Neurocognitive Issues in Congenital Heart Disease
Neurocognitive is a word that explains how our nervous system affects our behavior. Neuro refers to the central nervous system. Cognitive refers to how our brain acquires knowledge. It also describes how it handles things like emotions, identity, problem solving skills, and other behaviors.
Where and when does it all begin?
The heart forms and develops by 12 weeks gestation. The brain is far from developed at this time. In fact,
the brain continues to develop for the first few years of life. The heart pumps blood that provides nutrition to the brain so that it can continue to grow. In turn, the brain provides nervous signals to control the heart.
Other factors that affect brain development include biology, genes, and environment. In congenital heart disease (CHD), the heart defect can cause low levels of oxygen and/or abnormal blood flow to the brain. Heart surgery, catheterizations, and anesthesia needed to repair the heart defect also impact the brain. Children born with certain genetic syndromes have a much higher risk of cognitive impairment. Interactions between the environment and brain cells are also important to brain development.
The environment includes the mother’s nutritional status; exposure to alcohol, drugs and tobacco; infections; or other health conditions. Family economic status and even birth order also play a role in the growth of the brain. Brain activity, brain chemistry, and the expression of certain genes are influenced by your experiences before you were born through adulthood. Behavioral changes occur in areas such as learning, memory, and maturation. These changes can be seen as fatigue, depression, and post-traumatic stress disease (PTSD).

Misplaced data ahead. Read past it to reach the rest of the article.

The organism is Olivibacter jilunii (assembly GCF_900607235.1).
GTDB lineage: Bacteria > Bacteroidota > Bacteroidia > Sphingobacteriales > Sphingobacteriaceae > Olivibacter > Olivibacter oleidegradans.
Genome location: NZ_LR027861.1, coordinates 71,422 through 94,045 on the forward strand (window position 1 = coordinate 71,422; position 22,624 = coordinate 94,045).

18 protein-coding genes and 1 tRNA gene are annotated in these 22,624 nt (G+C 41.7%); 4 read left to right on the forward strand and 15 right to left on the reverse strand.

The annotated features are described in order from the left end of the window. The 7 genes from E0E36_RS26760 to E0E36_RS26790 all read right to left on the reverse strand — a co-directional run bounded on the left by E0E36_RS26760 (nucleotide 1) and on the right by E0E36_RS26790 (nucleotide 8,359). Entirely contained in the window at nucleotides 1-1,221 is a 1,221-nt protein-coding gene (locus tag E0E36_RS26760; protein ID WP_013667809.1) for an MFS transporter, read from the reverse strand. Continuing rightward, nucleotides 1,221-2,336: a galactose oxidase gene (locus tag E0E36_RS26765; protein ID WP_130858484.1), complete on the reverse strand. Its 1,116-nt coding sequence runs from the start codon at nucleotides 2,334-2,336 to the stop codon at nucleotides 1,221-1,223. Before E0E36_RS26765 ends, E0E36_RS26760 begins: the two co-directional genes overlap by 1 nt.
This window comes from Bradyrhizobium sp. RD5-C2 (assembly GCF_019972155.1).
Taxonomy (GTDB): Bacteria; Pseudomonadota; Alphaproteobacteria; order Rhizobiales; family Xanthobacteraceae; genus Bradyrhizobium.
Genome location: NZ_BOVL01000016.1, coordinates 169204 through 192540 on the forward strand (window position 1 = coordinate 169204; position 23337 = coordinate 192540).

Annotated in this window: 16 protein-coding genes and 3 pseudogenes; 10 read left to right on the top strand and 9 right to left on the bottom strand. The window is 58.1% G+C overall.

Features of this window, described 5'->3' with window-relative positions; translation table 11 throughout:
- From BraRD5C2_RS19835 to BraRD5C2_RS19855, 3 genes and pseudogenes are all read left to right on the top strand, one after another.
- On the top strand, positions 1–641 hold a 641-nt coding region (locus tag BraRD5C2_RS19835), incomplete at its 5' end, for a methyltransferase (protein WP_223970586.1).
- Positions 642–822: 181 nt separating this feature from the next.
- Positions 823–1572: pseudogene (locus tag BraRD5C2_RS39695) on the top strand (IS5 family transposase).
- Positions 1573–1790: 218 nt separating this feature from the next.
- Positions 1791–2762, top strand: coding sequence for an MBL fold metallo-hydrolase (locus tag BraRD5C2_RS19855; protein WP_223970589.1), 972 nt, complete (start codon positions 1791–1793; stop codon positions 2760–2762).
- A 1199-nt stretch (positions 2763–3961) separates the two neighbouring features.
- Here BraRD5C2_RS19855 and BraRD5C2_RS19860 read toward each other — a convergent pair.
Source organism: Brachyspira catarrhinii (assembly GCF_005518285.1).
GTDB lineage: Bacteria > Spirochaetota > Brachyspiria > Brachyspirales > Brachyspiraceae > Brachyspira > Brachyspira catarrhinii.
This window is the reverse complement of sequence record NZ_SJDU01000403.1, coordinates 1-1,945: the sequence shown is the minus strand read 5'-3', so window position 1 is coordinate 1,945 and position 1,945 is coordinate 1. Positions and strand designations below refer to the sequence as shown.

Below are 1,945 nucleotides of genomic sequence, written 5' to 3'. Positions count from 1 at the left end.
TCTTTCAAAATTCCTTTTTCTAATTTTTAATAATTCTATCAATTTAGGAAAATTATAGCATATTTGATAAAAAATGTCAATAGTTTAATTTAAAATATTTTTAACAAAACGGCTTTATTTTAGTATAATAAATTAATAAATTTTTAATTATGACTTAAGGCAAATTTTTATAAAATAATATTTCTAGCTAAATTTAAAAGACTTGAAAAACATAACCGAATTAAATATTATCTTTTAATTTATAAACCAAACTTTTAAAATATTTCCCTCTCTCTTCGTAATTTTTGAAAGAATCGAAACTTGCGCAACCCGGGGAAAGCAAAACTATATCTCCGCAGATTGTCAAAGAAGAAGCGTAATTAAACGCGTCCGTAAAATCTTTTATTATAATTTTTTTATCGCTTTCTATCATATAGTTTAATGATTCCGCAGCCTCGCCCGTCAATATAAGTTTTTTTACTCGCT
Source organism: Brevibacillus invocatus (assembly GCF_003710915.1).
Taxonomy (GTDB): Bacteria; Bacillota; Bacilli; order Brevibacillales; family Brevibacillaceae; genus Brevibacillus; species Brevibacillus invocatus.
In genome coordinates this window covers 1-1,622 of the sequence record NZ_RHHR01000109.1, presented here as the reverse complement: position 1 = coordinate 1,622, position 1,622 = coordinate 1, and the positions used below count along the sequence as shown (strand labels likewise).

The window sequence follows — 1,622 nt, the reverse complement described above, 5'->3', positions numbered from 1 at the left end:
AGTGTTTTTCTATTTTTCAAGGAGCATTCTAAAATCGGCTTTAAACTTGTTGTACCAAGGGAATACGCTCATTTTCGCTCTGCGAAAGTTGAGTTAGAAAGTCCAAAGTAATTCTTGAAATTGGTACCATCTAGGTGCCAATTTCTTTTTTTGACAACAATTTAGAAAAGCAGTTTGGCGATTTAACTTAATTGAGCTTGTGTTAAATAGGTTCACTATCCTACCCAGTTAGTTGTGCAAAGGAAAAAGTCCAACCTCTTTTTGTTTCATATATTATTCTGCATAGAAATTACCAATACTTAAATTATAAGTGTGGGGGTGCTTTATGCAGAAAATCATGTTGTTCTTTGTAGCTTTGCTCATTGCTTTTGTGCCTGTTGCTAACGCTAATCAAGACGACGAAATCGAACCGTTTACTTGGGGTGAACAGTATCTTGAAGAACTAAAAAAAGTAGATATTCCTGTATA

CHD-related factors can affect how children with CHD develop cognitively, socially and emotionally. Illness, injury, or repeated hospitalizations that result in school absence and limited socialization or isolation can affect their development.
Licht et al, in a study in the Journal of Thoracic Cardiovascular Surgery, showed that the brain of full-term babies with CHD was the size of the brain of babies without CHD born at 35 weeks. This is two-thirds of the size it should be at 40 weeks. This means that babies born with CHD are about a month behind in their brain development and are thus behind from the beginning of life. Marino et al, in a study published in Circulation, reported that children with more severe CHD had more severe cognitive impairment.
The American Academy of Pediatrics reviewed factors that put a child with CHD at higher risk for developmental disabilities or disorders. They found that infants who needed open heart surgery, children with cyanotic heart lesions who did not require open heart surgery as neonates or infants, and children who had CHD and other co-morbidities, such as prematurity and prolonged hospitalizations, were at a higher risk.
In children with CHD, cognitive difficulties can appear. These include shorter attention span, impulsiveness and problems with social interactions. Executive function can also be impaired. You may ask, “What is executive function?” These are skills that help us keep track of time, make plans, finish our work on time, multitask, apply previously learned information to solve other problems, analyze ideas, and look for help when we need it.